Functional style - examples

Using an anonymous selection predicate (boolean lambda function) with TDirectory.GetFiles …

(2012) Why LINQ Matters: Cloud Composability Guaranteed
By Brian Beckman - Communications of the ACM

“LINQ borrowed its essential concepts … from Haskell, specifically from its initialization library called Prelude.”

"LINQ’s foundation is the monad type class borrowed from the Haskell programming language. A monad is an interface for managing monoidal container structures, including lists, sets, bags, and permutations. LINQ does not presuppose or guarantee order. No matter how one might linearize a graph into, say, an ordered list or unordered bag, LINQ will not change the given order.

As for convolutions, continuations, and exceptions, I need only show that a collection is monadic to show it is also LINQable. For convolutions, under the Fourier representation, LINQ operates on vector spaces, which are monads. For the continuation and exception monads (called the Maybe monad), see Haskell documentation http://www.haskell.org/haskellwiki/Haskell."

Ian Boyd. StackOverflow. 2017.

Regex.Replace maps a transformation function over a string …

image

An anti-example … via reversing a list.

(<0)                              // 4:  Haskell
_ < 0                             // 5:  Scala
_1 < 0                            // 6:  Boost.Lambda
#(< % 0)                          // 8:  Clojure
&(&1 < 0)                         // 9:  Elixir
|e| e < 0                         // 9:  Rust
\(e) e < 0                        // 10: R 4.1
{ $0 < 0 }                        // 10: Swift
{ it < 0 }                        // 10: Kotlin
e -> e < 0                        // 10: Java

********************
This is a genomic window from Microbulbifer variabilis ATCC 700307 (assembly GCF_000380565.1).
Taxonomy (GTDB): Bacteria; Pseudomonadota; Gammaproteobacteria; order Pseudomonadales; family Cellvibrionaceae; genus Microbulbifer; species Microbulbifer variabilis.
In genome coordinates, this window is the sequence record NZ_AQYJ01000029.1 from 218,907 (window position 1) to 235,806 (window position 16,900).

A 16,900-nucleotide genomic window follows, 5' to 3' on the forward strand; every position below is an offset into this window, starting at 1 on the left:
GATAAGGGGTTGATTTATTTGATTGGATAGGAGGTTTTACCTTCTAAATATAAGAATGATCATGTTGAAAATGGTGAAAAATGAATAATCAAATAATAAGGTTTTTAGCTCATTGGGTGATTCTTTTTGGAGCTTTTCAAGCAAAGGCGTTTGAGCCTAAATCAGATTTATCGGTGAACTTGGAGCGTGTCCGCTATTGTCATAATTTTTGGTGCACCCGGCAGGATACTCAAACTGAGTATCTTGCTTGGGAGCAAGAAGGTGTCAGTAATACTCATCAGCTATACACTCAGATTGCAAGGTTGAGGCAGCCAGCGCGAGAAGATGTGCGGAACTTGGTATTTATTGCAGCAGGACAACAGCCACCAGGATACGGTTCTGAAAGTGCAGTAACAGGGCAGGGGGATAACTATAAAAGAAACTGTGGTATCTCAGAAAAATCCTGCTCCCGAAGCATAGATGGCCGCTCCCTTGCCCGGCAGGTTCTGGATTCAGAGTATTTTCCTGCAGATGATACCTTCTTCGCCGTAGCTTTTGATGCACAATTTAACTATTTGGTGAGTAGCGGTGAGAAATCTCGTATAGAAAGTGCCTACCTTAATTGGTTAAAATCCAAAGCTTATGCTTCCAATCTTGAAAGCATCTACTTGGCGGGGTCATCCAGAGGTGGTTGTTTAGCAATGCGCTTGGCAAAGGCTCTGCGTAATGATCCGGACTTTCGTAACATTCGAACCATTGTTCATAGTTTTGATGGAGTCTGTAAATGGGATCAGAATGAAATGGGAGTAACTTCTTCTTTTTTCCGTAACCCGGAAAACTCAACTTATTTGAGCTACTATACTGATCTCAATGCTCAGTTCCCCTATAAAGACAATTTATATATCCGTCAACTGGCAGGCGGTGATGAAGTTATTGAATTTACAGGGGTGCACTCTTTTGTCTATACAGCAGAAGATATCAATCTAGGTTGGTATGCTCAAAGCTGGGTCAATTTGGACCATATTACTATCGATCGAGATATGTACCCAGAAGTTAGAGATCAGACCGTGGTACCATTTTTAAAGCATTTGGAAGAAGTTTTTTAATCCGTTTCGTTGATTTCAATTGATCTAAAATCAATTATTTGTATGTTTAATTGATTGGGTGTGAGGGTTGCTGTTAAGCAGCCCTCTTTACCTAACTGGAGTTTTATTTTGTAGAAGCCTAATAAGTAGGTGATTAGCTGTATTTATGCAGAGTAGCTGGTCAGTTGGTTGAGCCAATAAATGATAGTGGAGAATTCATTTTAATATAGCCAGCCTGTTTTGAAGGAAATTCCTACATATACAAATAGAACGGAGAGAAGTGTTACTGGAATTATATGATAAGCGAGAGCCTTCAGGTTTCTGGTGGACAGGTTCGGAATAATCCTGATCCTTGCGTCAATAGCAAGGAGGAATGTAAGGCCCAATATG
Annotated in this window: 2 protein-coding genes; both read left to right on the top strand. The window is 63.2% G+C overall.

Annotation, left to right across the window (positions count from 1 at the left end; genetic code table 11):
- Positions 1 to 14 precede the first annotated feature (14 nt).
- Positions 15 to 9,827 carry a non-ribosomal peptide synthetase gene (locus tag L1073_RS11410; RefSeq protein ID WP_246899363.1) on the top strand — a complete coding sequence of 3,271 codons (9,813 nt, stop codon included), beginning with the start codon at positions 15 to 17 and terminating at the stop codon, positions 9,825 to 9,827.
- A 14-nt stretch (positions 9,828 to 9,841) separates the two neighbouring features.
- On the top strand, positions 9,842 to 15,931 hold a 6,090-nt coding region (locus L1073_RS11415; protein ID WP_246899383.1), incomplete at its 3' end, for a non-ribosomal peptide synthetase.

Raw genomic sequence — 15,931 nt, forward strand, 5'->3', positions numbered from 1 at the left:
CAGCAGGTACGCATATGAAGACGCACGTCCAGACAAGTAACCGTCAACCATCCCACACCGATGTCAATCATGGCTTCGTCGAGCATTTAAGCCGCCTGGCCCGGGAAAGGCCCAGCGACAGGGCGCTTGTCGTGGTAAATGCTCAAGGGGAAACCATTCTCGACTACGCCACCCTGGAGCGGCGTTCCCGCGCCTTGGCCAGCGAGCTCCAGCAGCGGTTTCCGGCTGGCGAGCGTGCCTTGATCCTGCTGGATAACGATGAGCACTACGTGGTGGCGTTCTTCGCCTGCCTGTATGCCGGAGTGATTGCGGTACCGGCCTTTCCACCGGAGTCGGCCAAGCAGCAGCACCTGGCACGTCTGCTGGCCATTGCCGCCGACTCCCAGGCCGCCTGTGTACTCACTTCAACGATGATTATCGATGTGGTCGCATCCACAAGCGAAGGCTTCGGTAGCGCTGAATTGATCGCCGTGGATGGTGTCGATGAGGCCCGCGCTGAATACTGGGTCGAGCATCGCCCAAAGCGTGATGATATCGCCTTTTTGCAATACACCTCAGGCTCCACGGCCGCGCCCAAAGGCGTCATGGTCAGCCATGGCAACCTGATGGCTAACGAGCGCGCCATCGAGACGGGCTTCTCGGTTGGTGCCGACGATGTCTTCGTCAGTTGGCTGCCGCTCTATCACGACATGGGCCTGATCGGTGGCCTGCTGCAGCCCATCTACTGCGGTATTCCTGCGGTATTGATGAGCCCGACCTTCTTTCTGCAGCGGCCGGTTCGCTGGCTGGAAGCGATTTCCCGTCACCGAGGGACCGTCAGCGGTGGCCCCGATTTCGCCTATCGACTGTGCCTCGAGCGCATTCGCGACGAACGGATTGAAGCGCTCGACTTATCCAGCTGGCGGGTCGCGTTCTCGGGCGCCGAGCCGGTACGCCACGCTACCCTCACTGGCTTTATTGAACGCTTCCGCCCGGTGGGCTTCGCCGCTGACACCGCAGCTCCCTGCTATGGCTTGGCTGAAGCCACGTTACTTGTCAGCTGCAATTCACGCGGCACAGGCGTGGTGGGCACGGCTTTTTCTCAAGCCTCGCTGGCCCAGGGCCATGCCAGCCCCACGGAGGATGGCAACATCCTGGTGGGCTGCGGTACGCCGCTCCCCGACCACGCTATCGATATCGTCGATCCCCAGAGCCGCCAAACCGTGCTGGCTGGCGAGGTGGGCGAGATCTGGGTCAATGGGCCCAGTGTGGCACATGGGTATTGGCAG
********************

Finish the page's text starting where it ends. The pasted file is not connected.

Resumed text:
e => e < 0                        // 10: C#, JS, Scala
\e -> e < 0                       // 11: Haskell
{ |e| e < 0 }                     // 13: Ruby
{ e in e < 0 }                    // 14: Swift
{ e -> e < 0 }                    // 14: Kotlin
fun e -> e < 0                    // 14: F#, OCaml
lambda e: e < 0                   // 15: Python
(λ (x) (< x 0))                   // 15: Racket
fn x -> x < 0 end                 // 17: Elixir
(lambda (x) (< x 0))              // 20: Racket/Scheme/LISP
[](auto e) { return e < 0; }      // 28: C++
std::bind(std::less{}, _1, 0)     // 29: C++
func(e int) bool { return e < 0 } // 33: Go
function(e: Integer): Boolean begin Result := e < 0 end // 55: Delphi

:joy:

1 Like

Rust …

// Imperative approach
fn is_odd(n: u32) -> bool {
    n % 2 == 1
}

fn main() {
    println!("Find the sum of all the squared odd numbers under 1000");
    let upper = 1000;

    // Declare accumulator variable
    let mut acc = 0;
    // Iterate: 0, 1, 2, ... to infinity
    for n in 0.. {
        // Square the number
        let n_squared = n * n;

        if n_squared >= upper {
            // Break loop if exceeded the upper limit
            break;
        } else if is_odd(n_squared) {